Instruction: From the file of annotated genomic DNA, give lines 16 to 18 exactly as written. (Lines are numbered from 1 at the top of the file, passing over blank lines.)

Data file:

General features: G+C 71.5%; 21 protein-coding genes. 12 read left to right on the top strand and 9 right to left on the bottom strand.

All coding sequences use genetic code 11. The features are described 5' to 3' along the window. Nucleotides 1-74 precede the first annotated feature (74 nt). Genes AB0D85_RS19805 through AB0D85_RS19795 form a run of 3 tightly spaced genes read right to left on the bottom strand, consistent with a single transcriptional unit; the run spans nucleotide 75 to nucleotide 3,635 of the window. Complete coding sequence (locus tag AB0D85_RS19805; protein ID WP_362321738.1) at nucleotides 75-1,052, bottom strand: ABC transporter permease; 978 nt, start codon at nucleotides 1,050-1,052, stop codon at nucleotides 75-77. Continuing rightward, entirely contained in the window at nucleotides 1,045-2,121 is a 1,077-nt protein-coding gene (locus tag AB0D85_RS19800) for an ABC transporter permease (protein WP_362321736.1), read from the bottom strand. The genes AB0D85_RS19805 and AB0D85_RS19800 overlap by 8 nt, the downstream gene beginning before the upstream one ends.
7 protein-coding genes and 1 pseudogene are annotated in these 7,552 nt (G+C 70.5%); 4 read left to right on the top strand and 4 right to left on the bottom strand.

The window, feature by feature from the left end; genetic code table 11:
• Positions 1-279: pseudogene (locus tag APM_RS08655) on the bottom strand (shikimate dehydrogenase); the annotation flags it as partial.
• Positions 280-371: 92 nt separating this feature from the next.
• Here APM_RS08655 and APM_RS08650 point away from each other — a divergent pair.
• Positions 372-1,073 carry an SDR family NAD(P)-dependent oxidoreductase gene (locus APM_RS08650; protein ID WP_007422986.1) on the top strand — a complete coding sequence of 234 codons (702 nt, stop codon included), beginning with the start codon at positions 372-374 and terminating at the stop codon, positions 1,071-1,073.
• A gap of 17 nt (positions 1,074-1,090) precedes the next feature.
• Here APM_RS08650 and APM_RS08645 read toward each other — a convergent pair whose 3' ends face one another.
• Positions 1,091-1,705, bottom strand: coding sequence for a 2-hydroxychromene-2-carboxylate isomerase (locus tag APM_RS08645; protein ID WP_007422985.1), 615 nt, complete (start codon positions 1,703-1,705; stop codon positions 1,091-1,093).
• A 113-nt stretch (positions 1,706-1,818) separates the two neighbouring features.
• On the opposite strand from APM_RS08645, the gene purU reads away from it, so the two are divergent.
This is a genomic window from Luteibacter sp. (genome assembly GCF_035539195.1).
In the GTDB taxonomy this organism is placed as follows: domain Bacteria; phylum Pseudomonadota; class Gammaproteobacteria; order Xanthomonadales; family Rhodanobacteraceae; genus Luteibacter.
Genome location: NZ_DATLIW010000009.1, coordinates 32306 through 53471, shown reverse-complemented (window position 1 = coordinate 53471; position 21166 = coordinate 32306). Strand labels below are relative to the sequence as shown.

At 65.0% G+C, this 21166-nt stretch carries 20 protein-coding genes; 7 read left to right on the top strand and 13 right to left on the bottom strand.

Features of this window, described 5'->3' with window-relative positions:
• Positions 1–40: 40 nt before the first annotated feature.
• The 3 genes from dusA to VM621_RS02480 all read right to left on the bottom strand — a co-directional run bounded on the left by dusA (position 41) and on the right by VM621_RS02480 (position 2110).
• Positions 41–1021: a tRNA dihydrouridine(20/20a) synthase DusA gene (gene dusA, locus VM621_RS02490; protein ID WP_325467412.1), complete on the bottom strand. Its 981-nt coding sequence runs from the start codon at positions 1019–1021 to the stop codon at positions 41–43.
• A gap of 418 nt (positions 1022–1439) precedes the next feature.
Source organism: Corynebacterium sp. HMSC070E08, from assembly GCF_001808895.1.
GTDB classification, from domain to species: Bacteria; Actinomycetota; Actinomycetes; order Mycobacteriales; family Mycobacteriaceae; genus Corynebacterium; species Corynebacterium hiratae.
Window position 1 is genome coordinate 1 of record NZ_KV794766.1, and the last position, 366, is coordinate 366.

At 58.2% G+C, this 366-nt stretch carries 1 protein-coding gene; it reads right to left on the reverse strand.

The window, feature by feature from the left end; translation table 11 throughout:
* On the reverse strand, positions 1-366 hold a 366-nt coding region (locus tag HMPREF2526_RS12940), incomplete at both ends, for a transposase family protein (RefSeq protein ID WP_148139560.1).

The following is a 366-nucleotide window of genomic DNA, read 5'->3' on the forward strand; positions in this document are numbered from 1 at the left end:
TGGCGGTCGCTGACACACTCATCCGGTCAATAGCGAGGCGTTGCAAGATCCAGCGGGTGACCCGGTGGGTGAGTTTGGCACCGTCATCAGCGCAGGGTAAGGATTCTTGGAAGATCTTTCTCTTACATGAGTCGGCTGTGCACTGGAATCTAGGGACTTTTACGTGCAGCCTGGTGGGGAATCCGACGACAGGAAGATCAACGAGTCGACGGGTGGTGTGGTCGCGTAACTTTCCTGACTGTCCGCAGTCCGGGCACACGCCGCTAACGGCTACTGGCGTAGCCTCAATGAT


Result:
Genome location: NZ_DATLIW010000009.1, coordinates 32306 through 53471, shown reverse-complemented (window position 1 = coordinate 53471; position 21166 = coordinate 32306). Strand labels below are relative to the sequence as shown.

At 65.0% G+C, this 21166-nt stretch carries 20 protein-coding genes; 7 read left to right on the top strand and 13 right to left on the bottom strand.

Features of this window, described 5'->3' with window-relative positions: